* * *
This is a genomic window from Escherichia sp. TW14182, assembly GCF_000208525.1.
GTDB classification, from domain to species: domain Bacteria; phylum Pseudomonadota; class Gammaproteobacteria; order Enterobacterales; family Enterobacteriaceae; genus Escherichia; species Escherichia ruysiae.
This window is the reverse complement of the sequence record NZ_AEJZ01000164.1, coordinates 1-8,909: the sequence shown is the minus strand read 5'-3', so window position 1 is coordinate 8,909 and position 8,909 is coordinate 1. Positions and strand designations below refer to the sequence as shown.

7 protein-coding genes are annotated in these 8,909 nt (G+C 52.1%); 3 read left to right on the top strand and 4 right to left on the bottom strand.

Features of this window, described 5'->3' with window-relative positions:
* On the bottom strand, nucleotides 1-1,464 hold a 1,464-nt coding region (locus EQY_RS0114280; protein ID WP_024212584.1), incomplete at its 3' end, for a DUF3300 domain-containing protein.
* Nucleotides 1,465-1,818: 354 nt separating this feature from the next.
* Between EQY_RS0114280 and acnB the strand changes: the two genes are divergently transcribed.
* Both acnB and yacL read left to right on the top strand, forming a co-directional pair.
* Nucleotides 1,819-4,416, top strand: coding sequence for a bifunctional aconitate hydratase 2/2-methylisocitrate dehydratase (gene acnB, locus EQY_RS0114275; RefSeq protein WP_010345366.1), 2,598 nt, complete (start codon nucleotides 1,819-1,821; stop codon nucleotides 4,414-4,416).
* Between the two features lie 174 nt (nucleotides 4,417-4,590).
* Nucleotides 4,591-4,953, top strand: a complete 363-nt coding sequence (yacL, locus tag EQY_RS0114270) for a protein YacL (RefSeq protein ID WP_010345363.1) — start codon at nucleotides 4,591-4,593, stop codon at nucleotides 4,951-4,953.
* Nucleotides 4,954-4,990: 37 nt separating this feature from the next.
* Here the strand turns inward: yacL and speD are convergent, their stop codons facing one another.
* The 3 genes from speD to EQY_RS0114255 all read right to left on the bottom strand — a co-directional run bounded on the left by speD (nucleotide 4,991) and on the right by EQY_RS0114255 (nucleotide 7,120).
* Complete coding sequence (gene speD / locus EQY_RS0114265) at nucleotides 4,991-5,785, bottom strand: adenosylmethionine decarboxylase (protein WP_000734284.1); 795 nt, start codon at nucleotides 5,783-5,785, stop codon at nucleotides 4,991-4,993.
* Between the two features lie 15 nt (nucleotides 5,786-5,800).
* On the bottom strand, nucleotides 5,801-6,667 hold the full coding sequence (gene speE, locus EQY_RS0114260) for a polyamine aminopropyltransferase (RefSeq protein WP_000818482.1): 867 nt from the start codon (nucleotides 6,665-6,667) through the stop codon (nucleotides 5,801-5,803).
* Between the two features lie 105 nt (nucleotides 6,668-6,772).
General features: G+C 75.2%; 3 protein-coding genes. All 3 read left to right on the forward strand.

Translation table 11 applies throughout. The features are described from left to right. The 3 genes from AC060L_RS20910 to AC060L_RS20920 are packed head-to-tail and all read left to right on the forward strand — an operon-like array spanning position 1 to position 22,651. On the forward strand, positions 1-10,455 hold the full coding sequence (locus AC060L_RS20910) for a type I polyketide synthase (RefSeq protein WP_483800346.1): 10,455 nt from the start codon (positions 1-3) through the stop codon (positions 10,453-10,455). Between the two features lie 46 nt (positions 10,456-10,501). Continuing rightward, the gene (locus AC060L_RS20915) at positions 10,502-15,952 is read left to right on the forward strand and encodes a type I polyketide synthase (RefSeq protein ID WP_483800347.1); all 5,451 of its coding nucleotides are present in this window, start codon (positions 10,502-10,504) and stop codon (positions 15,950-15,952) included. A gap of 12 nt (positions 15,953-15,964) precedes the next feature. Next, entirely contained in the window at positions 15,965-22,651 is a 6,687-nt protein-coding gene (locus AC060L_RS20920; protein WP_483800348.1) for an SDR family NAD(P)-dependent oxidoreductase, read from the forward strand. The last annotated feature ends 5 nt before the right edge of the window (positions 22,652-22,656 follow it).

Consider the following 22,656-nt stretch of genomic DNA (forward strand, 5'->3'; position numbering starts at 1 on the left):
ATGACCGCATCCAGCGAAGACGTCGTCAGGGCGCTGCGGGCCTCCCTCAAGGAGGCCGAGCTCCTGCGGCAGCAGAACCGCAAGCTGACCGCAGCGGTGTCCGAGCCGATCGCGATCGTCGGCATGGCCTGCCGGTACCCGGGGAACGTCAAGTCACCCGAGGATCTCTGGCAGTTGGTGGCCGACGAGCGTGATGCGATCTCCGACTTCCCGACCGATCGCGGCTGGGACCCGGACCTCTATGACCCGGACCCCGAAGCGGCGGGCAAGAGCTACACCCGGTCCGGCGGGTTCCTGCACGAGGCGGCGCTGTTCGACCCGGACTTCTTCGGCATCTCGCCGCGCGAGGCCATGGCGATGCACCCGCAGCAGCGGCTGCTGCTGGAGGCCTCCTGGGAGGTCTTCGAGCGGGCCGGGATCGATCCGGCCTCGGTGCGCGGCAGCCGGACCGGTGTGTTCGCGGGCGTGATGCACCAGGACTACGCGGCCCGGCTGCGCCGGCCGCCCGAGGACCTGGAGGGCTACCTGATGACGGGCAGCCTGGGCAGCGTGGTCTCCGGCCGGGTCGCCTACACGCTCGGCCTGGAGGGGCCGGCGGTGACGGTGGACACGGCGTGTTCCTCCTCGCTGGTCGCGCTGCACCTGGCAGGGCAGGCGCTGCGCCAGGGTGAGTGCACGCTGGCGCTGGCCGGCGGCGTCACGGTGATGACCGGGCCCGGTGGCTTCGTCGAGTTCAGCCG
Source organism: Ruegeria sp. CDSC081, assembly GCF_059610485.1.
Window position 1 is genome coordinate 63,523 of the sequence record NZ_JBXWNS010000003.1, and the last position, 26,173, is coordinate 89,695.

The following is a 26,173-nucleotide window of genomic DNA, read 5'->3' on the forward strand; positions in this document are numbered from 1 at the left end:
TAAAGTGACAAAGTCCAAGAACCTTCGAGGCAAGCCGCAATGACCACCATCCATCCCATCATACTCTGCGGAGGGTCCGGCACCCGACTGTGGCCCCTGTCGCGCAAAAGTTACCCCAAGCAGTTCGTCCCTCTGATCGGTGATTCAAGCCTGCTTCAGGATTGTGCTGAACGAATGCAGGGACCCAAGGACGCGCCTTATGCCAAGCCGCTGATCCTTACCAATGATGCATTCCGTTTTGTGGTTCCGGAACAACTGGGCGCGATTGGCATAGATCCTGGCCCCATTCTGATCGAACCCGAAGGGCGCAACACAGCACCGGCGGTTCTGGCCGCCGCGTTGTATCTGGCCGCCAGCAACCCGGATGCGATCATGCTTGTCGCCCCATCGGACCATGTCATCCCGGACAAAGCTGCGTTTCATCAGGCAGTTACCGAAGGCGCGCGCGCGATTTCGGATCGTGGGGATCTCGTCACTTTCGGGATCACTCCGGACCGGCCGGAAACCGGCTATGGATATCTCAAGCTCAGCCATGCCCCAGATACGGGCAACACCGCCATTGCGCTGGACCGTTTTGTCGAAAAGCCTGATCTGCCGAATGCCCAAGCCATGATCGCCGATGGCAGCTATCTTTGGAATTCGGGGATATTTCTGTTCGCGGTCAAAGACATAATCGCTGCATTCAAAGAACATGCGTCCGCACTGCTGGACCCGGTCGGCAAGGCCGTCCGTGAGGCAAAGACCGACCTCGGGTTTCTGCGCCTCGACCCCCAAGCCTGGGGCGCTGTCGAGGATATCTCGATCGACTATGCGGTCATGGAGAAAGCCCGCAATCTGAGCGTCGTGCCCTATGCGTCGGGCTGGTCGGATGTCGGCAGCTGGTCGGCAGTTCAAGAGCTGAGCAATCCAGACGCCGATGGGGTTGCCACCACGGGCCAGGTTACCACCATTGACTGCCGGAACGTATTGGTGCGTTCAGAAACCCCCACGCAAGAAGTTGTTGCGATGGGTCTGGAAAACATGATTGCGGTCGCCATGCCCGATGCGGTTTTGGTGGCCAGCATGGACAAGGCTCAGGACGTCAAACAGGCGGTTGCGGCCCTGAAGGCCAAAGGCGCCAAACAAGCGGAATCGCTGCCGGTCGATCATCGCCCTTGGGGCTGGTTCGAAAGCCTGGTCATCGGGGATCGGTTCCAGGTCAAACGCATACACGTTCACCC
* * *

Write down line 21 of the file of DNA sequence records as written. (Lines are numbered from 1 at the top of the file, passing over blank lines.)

Translation table 11 applies throughout. The features are described from left to right. The 3 genes from AC060L_RS20910 to AC060L_RS20920 are packed head-to-tail and all read left to right on the forward strand — an operon-like array spanning position 1 to position 22,651. On the forward strand, positions 1-10,455 hold the full coding sequence (locus AC060L_RS20910) for a type I polyketide synthase (RefSeq protein WP_483800346.1): 10,455 nt from the start codon (positions 1-3) through the stop codon (positions 10,453-10,455). Between the two features lie 46 nt (positions 10,456-10,501). Continuing rightward, the gene (locus AC060L_RS20915) at positions 10,502-15,952 is read left to right on the forward strand and encodes a type I polyketide synthase (RefSeq protein ID WP_483800347.1); all 5,451 of its coding nucleotides are present in this window, start codon (positions 10,502-10,504) and stop codon (positions 15,950-15,952) included. A gap of 12 nt (positions 15,953-15,964) precedes the next feature. Next, entirely contained in the window at positions 15,965-22,651 is a 6,687-nt protein-coding gene (locus AC060L_RS20920; protein WP_483800348.1) for an SDR family NAD(P)-dependent oxidoreductase, read from the forward strand. The last annotated feature ends 5 nt before the right edge of the window (positions 22,652-22,656 follow it).